"Chip." Lee didn't know what to say. He knew he really had no idea how violent Mr. Morton might get but he couldn't leave Sissy there. Maybe if he and Chip both stayed in the room, maybe both of them being there would be enough Mr. Morton would think again. Lee would back up his friend; he needed Chip to know he'd back him up. He thought now he understood why Chip had been so anxious to bring him home. He'd tried this a couple of times himself and he knew it didn't work. But they were older now then when he'd tried bringing someone home to dispel the danger, almost men themselves. If they stood together they could take Mr. Morton and he would know that and maybe not do anything.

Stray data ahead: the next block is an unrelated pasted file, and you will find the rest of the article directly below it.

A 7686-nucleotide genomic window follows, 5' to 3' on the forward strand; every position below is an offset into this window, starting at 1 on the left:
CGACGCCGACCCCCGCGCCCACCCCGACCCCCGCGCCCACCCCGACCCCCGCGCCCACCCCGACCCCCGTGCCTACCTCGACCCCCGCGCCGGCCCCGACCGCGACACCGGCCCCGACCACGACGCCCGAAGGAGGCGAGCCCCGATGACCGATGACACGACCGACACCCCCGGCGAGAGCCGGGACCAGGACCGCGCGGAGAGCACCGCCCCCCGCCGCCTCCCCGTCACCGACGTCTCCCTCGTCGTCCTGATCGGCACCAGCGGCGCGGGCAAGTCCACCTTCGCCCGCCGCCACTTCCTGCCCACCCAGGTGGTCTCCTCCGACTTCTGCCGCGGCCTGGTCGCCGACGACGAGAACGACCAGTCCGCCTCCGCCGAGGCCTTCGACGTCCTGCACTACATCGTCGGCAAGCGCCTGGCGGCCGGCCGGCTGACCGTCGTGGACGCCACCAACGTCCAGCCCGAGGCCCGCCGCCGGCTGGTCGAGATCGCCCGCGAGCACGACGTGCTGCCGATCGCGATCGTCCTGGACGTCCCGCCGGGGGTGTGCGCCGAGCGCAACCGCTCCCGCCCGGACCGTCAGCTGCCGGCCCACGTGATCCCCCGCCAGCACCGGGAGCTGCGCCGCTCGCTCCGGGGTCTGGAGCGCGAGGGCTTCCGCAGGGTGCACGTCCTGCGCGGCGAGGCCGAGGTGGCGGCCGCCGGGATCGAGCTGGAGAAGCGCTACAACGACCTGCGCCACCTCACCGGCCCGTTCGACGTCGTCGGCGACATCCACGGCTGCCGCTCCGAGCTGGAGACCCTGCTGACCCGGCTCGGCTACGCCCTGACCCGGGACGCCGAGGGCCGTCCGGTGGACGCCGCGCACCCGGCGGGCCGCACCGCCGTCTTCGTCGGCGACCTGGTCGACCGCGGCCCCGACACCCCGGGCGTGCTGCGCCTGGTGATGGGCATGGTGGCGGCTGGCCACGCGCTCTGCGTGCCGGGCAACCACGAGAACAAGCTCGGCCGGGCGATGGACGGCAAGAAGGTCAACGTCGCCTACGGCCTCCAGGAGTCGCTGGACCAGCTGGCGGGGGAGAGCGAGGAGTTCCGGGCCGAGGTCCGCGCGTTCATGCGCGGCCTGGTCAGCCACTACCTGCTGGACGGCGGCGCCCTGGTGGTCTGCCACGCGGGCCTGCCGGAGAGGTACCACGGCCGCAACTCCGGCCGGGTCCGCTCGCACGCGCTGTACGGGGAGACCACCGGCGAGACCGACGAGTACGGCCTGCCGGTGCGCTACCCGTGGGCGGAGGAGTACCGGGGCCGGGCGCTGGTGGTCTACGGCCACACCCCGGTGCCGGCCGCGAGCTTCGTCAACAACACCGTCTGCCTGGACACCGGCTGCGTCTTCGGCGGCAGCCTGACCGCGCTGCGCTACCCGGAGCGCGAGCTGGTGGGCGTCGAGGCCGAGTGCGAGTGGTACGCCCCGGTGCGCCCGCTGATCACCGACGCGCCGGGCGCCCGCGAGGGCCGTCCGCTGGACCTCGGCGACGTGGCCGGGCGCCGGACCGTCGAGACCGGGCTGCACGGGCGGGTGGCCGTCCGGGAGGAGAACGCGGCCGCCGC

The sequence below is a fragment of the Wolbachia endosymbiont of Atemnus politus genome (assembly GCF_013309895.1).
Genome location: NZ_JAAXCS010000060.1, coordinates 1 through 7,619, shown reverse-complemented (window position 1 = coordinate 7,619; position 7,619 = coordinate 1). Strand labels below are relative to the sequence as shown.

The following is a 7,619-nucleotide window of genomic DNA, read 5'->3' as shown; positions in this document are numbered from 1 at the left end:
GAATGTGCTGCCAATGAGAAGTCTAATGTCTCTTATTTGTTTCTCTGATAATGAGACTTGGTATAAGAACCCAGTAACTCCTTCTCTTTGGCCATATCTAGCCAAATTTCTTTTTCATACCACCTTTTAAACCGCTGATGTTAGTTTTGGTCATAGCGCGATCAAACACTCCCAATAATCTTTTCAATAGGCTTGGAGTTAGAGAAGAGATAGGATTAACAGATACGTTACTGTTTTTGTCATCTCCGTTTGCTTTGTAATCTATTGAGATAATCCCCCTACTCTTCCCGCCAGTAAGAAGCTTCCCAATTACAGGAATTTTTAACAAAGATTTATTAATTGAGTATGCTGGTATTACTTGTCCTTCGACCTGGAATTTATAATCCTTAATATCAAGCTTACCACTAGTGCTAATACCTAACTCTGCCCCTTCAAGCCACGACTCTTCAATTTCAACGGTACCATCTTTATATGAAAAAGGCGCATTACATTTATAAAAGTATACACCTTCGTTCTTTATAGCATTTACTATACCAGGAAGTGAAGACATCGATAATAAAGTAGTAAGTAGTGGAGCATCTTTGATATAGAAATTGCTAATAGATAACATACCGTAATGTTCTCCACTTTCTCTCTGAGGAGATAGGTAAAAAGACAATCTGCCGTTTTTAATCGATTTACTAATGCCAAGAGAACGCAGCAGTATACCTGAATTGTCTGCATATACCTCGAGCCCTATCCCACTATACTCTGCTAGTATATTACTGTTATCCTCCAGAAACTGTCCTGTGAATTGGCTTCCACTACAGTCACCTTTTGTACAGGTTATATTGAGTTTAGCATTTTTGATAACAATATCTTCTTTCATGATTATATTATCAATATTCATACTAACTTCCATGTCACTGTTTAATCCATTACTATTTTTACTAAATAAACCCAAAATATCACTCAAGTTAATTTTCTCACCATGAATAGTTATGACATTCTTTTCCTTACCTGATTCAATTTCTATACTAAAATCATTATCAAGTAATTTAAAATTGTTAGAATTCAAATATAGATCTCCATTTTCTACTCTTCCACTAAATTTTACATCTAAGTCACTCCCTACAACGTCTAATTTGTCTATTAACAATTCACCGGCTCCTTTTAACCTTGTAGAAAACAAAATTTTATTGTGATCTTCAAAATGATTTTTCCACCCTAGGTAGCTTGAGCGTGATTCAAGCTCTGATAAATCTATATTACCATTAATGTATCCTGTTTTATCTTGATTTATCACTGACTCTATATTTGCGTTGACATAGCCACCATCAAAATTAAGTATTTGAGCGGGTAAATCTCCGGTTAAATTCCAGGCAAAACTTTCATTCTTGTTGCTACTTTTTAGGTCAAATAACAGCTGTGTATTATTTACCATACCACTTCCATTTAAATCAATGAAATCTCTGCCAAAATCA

"What?" Chip asked when Lee stood rooted listening to the yelling in the living room.

"We can't leave her. If we're both there maybe he won't … you know."

Chip looked at him clearly confused. Lee guessed he'd never tried to stand up to his father. Lee didn't know how it worked in families but he thought it was probably harder. In the foster homes you learned early on to recognize the dangerous ones and avoid them when you could, fight back if you had to and suck it up when you couldn't do either. But in a family it probably wasn't so easy because they had you right from the beginning. You probably never learned to stand your ground, just always ran away like Chip was doing now.

"Oh, she'll be fine."

"We should stay, Chip. I'll stay with you."